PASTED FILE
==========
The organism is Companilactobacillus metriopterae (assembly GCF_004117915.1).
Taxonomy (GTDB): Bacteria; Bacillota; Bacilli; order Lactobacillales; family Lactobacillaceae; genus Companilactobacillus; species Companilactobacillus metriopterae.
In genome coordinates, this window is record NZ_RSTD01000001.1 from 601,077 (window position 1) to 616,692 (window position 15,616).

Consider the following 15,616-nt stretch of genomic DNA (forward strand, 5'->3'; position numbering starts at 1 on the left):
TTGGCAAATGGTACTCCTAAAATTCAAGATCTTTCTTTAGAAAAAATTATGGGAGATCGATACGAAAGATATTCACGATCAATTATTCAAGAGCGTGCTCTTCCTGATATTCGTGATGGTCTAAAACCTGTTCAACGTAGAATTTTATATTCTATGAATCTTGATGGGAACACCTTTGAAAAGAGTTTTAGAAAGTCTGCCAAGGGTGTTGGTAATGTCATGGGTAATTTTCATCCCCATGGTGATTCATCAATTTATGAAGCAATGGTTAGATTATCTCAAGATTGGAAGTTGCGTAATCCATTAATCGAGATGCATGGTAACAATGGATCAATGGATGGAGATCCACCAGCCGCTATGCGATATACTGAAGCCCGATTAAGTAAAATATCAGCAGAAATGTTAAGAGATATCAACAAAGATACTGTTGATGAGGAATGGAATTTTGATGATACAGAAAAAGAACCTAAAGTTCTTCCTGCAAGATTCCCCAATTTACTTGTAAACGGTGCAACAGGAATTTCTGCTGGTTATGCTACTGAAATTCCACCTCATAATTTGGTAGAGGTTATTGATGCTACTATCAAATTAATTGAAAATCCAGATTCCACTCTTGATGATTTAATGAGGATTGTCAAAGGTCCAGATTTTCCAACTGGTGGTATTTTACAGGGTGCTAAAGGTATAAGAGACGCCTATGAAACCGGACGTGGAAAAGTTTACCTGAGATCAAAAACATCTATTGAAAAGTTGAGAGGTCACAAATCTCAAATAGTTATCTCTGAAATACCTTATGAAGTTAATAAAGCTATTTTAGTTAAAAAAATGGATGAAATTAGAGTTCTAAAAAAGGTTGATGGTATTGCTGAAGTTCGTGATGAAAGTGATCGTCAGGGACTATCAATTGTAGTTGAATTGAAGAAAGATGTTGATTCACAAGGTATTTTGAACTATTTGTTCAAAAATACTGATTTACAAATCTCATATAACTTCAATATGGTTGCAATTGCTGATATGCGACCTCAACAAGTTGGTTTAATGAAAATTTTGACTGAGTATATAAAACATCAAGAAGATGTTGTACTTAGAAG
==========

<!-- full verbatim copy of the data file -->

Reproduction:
The organism is Companilactobacillus metriopterae (assembly GCF_004117915.1).
Taxonomy (GTDB): Bacteria; Bacillota; Bacilli; order Lactobacillales; family Lactobacillaceae; genus Companilactobacillus; species Companilactobacillus metriopterae.
In genome coordinates, this window is record NZ_RSTD01000001.1 from 601,077 (window position 1) to 616,692 (window position 15,616).

Consider the following 15,616-nt stretch of genomic DNA (forward strand, 5'->3'; position numbering starts at 1 on the left):
TTGGCAAATGGTACTCCTAAAATTCAAGATCTTTCTTTAGAAAAAATTATGGGAGATCGATACGAAAGATATTCACGATCAATTATTCAAGAGCGTGCTCTTCCTGATATTCGTGATGGTCTAAAACCTGTTCAACGTAGAATTTTATATTCTATGAATCTTGATGGGAACACCTTTGAAAAGAGTTTTAGAAAGTCTGCCAAGGGTGTTGGTAATGTCATGGGTAATTTTCATCCCCATGGTGATTCATCAATTTATGAAGCAATGGTTAGATTATCTCAAGATTGGAAGTTGCGTAATCCATTAATCGAGATGCATGGTAACAATGGATCAATGGATGGAGATCCACCAGCCGCTATGCGATATACTGAAGCCCGATTAAGTAAAATATCAGCAGAAATGTTAAGAGATATCAACAAAGATACTGTTGATGAGGAATGGAATTTTGATGATACAGAAAAAGAACCTAAAGTTCTTCCTGCAAGATTCCCCAATTTACTTGTAAACGGTGCAACAGGAATTTCTGCTGGTTATGCTACTGAAATTCCACCTCATAATTTGGTAGAGGTTATTGATGCTACTATCAAATTAATTGAAAATCCAGATTCCACTCTTGATGATTTAATGAGGATTGTCAAAGGTCCAGATTTTCCAACTGGTGGTATTTTACAGGGTGCTAAAGGTATAAGAGACGCCTATGAAACCGGACGTGGAAAAGTTTACCTGAGATCAAAAACATCTATTGAAAAGTTGAGAGGTCACAAATCTCAAATAGTTATCTCTGAAATACCTTATGAAGTTAATAAAGCTATTTTAGTTAAAAAAATGGATGAAATTAGAGTTCTAAAAAAGGTTGATGGTATTGCTGAAGTTCGTGATGAAAGTGATCGTCAGGGACTATCAATTGTAGTTGAATTGAAGAAAGATGTTGATTCACAAGGTATTTTGAACTATTTGTTCAAAAATACTGATTTACAAATCTCATATAACTTCAATATGGTTGCAATTGCTGATATGCGACCTCAACAAGTTGGTTTAATGAAAATTTTGACTGAGTATATAAAACATCAAGAAGATGTTGTACTTAGAAG